Most people are too busy with their lives to question prevailing orthodoxies and the authorities propagating them. This lets the liars thrive without opposition, no matter how false and corrupted they may be.
Further, people tend to see oppression and tyranny in faraway places, while denying that it exists at home. ("How dare you compare my country to Tyranny X. We're free and they aren’t. So let’s bomb them.”)
In part that is explained by the way in which desire shapes perception. We want to believe that oppression only happens elsewhere, so that we feel better about our own situation. (“I'm free, unlike those slobs in those other places. So let’s bomb them.”)
Such thinking also relieves us of the obligation to act. We need not question oppression, since oppression does not exist. (Those who do not move do not notice their chains.)
In the USA, people are detained at airports and have their laptops seized with no warrants because of the films they make or the political activism they engage in. They are subjected to mass, invasive state surveillance despite no evidence of wrongdoing. They are prosecuted and imprisoned for decades – or executed without due process – for expressing political and religious views deemed dangerous by the government.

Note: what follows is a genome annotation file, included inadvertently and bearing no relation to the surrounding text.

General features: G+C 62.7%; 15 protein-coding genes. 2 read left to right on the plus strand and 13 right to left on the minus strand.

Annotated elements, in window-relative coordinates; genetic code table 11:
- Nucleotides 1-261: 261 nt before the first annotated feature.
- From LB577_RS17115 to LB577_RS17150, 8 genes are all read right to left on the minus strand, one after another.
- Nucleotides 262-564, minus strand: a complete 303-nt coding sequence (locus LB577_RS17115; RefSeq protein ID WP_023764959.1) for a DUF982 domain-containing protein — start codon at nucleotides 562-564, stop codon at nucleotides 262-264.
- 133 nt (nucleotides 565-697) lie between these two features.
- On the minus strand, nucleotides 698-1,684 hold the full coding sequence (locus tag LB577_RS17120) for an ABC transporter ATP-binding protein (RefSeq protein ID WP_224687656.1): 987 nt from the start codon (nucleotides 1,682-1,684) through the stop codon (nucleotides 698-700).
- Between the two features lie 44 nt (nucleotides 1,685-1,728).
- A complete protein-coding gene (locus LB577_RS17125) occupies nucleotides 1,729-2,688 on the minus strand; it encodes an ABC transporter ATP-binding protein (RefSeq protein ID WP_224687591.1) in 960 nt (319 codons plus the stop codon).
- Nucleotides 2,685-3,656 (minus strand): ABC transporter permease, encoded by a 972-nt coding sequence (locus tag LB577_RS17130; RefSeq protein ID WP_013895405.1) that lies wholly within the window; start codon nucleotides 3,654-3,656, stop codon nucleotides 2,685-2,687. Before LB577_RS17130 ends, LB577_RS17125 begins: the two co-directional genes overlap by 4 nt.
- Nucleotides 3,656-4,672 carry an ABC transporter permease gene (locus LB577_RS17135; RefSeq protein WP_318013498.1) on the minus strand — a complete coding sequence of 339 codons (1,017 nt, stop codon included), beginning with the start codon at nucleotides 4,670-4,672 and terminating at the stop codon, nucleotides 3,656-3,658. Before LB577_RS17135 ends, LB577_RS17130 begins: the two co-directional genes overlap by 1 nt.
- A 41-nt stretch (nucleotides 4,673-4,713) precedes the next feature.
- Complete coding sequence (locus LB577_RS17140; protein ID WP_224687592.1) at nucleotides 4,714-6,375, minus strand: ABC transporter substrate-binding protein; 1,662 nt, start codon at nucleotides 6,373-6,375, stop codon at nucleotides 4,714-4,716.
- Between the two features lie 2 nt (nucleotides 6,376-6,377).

Of course, people who obey authority have a much different view about how oppressive a society is than those who question authority. The conformists refuse to believe that opression exists. At a special screening of “Compliance” this week in New York, a woman stood up and yelled, “Give me a fucking break!” and walked out, followed by ten other moviegoers.